The artwork really intrigued me. It has a very 1950's/60's, Showa' Japanese look to it. The woman is smiling as beautifully as though she were a star actress posing for a movie poster. And yet the plant she waters has withered and the room behind her looks not only austere but items on the floor and torn images on the walls suggest that someone had a serious freak out session in there. Word is the image and the album are about insanity? (The Japanese text translates directly to 'Inheritor of despair', by the way)

I had no idea about what music to expect except for that it would be metal. That Sigh cover black metal, avant-garde metal, progressive metal and more was unknown to me; however, before the album was over I could have guessed most of that myself. The music is speedy, melodic, symphonic at times, suggestive of power metal in a spot or two, and holds a fudge ton of progressive and odd bits to make sure that the album never becomes repetitive. One thing I'm very glad to hear is the variety of additional instruments, particularly traditional instruments like koto and shamisen, but also a good variety of other sounds and effects. Flute also figures in prominently in some tracks. The 'Heresy' trilogy is the most exceptional moment on the album with distorted vocoder vocals, electronic effects, sounds and voices, and a liberal amount of creative editing used to great effect.

Actually, the whole album very masterfully weaves together such an eclectic melange of metal styles so that crunchy guitars yield to Eastern music for a space, flute delightfully plays along to distortion- enriched power chords, symphonic elements add the extra 'umph' to some parts, accordion lends a folk feeling, and traditional Japanese instruments expand the soundscape further. As another reviewer stated, one never can be sure of where the next track will go or what will follow.

I'm not especially a fan of Japanese vocals in any popular music genre because I find them usually too similar in a predictable way. But here, the vocal styles and sounds I would expect from a Japanese metal band don't remain stuck in a trench. They are principally black metal croaks but joined at times by growls. There are also chanted vocals and rapid fire, staccato utterances. Most of the lyrics are in Japanese for which I'm grateful as I sometimes cringe the way some vocalists struggle with English phonetics. (To give an example from another band, 'I cross my heart / I cross my eyes' when 'cross' was supposed to be 'close'). Yet, to give praise where it's due, none of the English on 'Heir to Despair' has stood out for being poorly pronounced to my ears. Then again, I've mostly been enjoying the sounds of the music and vocals and haven't concentrated on the lyrics.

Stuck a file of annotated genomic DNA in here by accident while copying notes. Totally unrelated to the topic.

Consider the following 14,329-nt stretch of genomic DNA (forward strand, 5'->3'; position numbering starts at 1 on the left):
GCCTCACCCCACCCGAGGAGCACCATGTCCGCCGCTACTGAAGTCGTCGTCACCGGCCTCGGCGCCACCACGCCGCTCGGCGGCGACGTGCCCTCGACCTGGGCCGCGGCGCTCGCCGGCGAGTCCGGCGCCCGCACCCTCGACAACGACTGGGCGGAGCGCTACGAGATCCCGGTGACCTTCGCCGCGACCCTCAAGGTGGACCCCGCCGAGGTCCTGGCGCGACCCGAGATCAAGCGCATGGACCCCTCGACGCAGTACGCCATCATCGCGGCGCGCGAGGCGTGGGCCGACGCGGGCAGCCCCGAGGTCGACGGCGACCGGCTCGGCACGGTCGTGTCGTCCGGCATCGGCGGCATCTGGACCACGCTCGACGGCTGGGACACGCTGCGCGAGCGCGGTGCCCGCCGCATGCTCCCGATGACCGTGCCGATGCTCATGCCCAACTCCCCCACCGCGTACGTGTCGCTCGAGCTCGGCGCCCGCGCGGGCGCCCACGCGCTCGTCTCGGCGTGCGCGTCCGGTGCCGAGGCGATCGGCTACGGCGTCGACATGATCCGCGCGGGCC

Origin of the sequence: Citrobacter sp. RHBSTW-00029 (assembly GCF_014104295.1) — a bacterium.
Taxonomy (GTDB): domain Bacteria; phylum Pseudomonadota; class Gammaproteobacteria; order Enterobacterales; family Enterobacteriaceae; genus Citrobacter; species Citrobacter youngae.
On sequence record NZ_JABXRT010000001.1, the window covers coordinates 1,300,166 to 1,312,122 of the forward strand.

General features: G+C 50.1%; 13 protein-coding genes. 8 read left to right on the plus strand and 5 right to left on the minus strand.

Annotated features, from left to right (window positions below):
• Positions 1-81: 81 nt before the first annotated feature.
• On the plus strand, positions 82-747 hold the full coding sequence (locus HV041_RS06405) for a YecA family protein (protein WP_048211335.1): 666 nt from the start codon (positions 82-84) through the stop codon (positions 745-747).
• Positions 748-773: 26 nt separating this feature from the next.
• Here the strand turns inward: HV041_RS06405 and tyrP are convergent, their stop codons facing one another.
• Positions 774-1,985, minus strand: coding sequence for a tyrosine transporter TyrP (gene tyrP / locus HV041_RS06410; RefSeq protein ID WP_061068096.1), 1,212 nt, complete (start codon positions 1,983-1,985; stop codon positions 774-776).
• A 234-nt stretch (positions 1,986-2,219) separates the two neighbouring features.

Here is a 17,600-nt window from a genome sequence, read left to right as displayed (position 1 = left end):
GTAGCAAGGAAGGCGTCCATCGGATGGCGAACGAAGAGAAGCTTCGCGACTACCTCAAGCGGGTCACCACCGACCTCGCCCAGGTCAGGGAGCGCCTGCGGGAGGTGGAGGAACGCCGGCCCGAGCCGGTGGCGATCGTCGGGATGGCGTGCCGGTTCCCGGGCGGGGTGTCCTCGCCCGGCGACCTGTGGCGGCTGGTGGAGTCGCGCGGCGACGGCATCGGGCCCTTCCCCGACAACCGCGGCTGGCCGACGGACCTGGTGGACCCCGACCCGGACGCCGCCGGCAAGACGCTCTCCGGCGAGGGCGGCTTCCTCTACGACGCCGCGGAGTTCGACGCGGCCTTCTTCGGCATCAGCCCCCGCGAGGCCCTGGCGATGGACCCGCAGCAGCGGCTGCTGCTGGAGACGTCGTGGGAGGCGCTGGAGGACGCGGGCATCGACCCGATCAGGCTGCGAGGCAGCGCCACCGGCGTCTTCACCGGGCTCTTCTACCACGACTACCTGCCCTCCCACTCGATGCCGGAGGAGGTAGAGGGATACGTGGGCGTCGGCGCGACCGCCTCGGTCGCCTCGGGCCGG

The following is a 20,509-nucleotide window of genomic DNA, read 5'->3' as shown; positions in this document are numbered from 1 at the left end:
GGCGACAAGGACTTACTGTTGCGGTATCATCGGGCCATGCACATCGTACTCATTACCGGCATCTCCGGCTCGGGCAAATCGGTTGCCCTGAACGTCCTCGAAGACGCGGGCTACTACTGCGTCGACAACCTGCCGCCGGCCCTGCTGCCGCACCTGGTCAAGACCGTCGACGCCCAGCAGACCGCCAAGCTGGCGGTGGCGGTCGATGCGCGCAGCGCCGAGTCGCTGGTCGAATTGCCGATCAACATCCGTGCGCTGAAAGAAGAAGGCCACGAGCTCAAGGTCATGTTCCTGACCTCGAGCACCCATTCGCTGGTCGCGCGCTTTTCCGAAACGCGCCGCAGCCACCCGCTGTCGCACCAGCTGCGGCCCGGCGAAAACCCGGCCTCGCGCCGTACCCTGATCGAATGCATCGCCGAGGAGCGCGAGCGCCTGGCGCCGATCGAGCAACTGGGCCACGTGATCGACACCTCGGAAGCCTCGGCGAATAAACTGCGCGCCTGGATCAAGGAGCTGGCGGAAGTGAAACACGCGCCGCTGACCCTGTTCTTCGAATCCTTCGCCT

Having never heard any other Sigh albums, I have nothing to compare this to. But I'm very impressed with the package presented here. I love an album of creative and diverse musical approaches, and the recording quality captures all the band's efforts really well. It's a delight to listen to this album!

Latest members reviews

4 stars Sigh's latest album is the second Sigh album I've listened to, and it was great. The Japanese black metal warriors continue their journey with Heir to Despair, which is another album full of solid, psychedelic black metal. Heir to Despair has a great-looking album cover that's appealing to the e ... (read more)

Report this review (#2494673) | Posted by progtime1234567 | Saturday, January 16, 2021 | Review Permanlink